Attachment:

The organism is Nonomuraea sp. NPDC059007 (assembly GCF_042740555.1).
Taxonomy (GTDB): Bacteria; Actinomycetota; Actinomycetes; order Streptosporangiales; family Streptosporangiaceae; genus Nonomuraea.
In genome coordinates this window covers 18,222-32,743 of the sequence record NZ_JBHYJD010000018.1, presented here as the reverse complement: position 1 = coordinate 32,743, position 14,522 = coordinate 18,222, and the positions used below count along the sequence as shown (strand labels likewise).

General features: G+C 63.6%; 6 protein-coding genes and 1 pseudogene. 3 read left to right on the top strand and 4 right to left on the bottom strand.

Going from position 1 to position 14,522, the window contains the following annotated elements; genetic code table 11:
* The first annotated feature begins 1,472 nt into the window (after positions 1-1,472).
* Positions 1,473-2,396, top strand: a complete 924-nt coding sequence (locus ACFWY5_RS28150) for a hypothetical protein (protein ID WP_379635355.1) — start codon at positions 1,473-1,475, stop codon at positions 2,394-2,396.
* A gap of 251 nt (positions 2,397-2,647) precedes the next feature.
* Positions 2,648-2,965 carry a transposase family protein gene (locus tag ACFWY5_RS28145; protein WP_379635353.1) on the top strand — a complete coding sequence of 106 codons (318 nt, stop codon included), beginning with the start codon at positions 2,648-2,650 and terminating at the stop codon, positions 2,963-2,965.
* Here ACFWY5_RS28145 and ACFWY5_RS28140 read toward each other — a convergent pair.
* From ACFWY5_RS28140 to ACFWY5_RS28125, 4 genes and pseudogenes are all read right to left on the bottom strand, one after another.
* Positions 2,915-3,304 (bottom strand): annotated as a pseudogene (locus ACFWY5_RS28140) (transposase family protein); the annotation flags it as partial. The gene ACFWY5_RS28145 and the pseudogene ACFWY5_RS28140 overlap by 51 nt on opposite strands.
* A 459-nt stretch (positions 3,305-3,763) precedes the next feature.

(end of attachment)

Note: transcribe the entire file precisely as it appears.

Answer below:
The organism is Nonomuraea sp. NPDC059007 (assembly GCF_042740555.1).
Taxonomy (GTDB): Bacteria; Actinomycetota; Actinomycetes; order Streptosporangiales; family Streptosporangiaceae; genus Nonomuraea.
In genome coordinates this window covers 18,222-32,743 of the sequence record NZ_JBHYJD010000018.1, presented here as the reverse complement: position 1 = coordinate 32,743, position 14,522 = coordinate 18,222, and the positions used below count along the sequence as shown (strand labels likewise).

General features: G+C 63.6%; 6 protein-coding genes and 1 pseudogene. 3 read left to right on the top strand and 4 right to left on the bottom strand.

Going from position 1 to position 14,522, the window contains the following annotated elements; genetic code table 11:
* The first annotated feature begins 1,472 nt into the window (after positions 1-1,472).
* Positions 1,473-2,396, top strand: a complete 924-nt coding sequence (locus ACFWY5_RS28150) for a hypothetical protein (protein ID WP_379635355.1) — start codon at positions 1,473-1,475, stop codon at positions 2,394-2,396.
* A gap of 251 nt (positions 2,397-2,647) precedes the next feature.
* Positions 2,648-2,965 carry a transposase family protein gene (locus tag ACFWY5_RS28145; protein WP_379635353.1) on the top strand — a complete coding sequence of 106 codons (318 nt, stop codon included), beginning with the start codon at positions 2,648-2,650 and terminating at the stop codon, positions 2,963-2,965.
* Here ACFWY5_RS28145 and ACFWY5_RS28140 read toward each other — a convergent pair.
* From ACFWY5_RS28140 to ACFWY5_RS28125, 4 genes and pseudogenes are all read right to left on the bottom strand, one after another.
* Positions 2,915-3,304 (bottom strand): annotated as a pseudogene (locus ACFWY5_RS28140) (transposase family protein); the annotation flags it as partial. The gene ACFWY5_RS28145 and the pseudogene ACFWY5_RS28140 overlap by 51 nt on opposite strands.
* A 459-nt stretch (positions 3,305-3,763) precedes the next feature.